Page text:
A month after delivering a 13-pound, 12-ounce baby girl, Pennsylvania mom Michelle Cessna is reveling in the healthy arrival of her “little blessing” while also scrambling to re-stock her diaper supply.
“We had to exchange all our little diapers for bigger ones,” Cessna, 37, says with a laugh. And baby Addyson shot right past newborn clothes and left the hospital dressed in an outfit meant for a 3 month old.
Addyson Cessna joins a small but growing club of giant babies making headlines. So far this summer, a German baby boy weighed in at nearly 13 and a half pounds; a California woman had a 13-pound, 10-ounce girl; and just last week, a British mom in Spain gave birth to a 13-pound, 11-ounce daughter.
And back in March, a British mom gave birth — naturally — to a 15-pound, 7-ounce son.
All these whopping newborns are starting to leave moms-to-be a tad nervous — and some doctors concerned.
For many moms around the world, the risk of having a big baby has increased along with rising rates of obesity, and the higher rates of gestational diabetes that come with delaying childbearing. And while everyone loves a chubby newborn, a baby who is too large at birth can face a constellation of health issues ranging from a difficult birth to an increased risk of obesity later in life.
Overall, there’s been a 15 percent to 25 percent increase in babies weighing 8 pounds, 13 ounces or more (or 4,000 grams, the weight where a baby is considered oversized) in the past two to three decades in developed countries, according to a February report in the medical journal The Lancet..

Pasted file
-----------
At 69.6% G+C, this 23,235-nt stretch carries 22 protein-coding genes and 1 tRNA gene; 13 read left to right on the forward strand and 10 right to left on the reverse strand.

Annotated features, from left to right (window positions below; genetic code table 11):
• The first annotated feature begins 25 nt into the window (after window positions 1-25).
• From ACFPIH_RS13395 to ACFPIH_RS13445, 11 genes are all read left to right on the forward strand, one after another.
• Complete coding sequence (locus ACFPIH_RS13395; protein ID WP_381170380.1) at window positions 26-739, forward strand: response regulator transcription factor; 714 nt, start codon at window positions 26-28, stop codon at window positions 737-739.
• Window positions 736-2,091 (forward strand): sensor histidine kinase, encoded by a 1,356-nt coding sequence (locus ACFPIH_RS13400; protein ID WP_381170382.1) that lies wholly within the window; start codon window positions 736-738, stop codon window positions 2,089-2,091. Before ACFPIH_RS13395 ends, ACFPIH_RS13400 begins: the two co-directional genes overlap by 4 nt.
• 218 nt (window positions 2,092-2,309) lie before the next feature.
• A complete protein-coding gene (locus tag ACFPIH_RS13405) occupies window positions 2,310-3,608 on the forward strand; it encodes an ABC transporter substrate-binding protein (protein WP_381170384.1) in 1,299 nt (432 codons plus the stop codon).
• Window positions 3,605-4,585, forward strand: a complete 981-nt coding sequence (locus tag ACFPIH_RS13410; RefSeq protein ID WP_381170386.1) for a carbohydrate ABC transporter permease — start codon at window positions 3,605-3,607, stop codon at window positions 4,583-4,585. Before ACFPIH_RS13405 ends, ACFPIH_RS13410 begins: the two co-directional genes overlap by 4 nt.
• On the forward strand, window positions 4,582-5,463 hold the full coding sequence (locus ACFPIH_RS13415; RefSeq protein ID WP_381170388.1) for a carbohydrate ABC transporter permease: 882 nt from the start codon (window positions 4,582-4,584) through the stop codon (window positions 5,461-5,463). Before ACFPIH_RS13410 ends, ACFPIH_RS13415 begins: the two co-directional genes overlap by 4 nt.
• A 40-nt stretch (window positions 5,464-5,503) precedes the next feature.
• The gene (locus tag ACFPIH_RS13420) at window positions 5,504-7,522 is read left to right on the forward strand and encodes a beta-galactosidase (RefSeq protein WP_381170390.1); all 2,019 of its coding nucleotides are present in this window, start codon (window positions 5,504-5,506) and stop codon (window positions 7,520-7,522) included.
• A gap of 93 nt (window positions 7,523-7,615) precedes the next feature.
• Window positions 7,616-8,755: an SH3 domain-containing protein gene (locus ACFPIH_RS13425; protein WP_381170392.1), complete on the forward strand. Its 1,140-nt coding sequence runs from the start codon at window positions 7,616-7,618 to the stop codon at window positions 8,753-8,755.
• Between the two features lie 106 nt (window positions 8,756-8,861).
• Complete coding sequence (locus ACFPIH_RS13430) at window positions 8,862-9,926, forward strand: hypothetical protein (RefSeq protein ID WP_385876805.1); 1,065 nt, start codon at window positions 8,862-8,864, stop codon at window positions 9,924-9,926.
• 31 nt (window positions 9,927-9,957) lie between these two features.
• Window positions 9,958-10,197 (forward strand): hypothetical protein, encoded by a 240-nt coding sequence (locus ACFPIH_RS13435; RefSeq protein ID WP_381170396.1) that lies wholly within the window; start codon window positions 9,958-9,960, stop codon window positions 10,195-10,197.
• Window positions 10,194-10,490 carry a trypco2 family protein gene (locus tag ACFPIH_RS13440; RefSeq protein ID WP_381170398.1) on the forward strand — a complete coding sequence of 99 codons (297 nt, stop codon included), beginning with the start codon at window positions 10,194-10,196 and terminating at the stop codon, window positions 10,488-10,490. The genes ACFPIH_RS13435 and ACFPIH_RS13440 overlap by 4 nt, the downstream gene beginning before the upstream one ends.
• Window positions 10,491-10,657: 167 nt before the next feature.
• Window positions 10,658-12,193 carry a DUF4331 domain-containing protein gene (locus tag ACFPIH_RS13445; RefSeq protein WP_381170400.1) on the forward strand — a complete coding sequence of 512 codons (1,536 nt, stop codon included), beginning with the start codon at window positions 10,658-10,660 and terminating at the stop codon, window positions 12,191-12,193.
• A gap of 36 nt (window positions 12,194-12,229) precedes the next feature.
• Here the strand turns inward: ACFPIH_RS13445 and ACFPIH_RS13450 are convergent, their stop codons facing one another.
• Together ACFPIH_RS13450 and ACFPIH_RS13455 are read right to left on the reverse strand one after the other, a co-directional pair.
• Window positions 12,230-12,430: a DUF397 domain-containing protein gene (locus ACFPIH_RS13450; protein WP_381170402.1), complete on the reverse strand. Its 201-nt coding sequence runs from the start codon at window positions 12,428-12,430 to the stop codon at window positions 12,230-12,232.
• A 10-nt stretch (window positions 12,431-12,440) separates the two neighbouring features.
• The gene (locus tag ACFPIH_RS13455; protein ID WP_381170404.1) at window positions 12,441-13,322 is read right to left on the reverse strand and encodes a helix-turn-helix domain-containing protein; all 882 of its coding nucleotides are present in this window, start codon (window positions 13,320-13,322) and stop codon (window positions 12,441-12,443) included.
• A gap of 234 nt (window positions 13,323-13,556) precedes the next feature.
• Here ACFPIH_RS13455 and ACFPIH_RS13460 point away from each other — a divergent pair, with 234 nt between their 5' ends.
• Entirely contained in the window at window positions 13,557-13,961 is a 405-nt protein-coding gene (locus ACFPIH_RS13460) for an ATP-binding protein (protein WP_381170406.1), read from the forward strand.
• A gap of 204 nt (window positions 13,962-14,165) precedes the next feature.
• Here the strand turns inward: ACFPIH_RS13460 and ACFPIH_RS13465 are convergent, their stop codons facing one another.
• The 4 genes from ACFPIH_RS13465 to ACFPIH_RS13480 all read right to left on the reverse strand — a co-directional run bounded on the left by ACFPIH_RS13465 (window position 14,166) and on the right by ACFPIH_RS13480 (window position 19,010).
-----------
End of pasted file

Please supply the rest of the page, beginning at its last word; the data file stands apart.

Most surprisingly, the developing world has also started seeing an increase in big babies. The Lancet study found that nearly 15 percent of babies born in Algeria — where maternal obesity is almost 30 percent — fit that category. In China, which has been coping with rapidly rising obesity rates, 13.8 percent were big. By comparison, in India, where maternal obesity is only 3.6 percent, a scant 0.5 percent of newborns were very large.
In the U.S., where maternal obesity has been an issue for longer, doctors have become more aggressive, intervening before babies get eye-poppingly large. Those efforts seemed to have flipped the big baby trend around and the average birth weight has actually started to decline.
Rates of C-sections climbed from 20 percent in 1996 to 31 percent in 2009 and labor inductions are also on the rise, according to the Centers for Disease Control and Prevention.
That’s partly due to the dangers associated with preeclampsia and other blood pressure problems sparked by pregnancy in obese women. It’s also partly due to the rise in the number of large-for-gestation fetuses.
“In the past, say the ‘80s, women often weren’t considered for induction unless they didn’t go into labor on their own by 41 to 43 weeks. Now it’s between 39 and 41. So babies don’t have a chance to get bigger in those later gestational weeks,” Dr. Robert Barbieri, a professor of obstetrics and gynecology at the Harvard Medical School and chief of obstetrics and gynecology at Harvard’s Brigham and Women’s Hospital.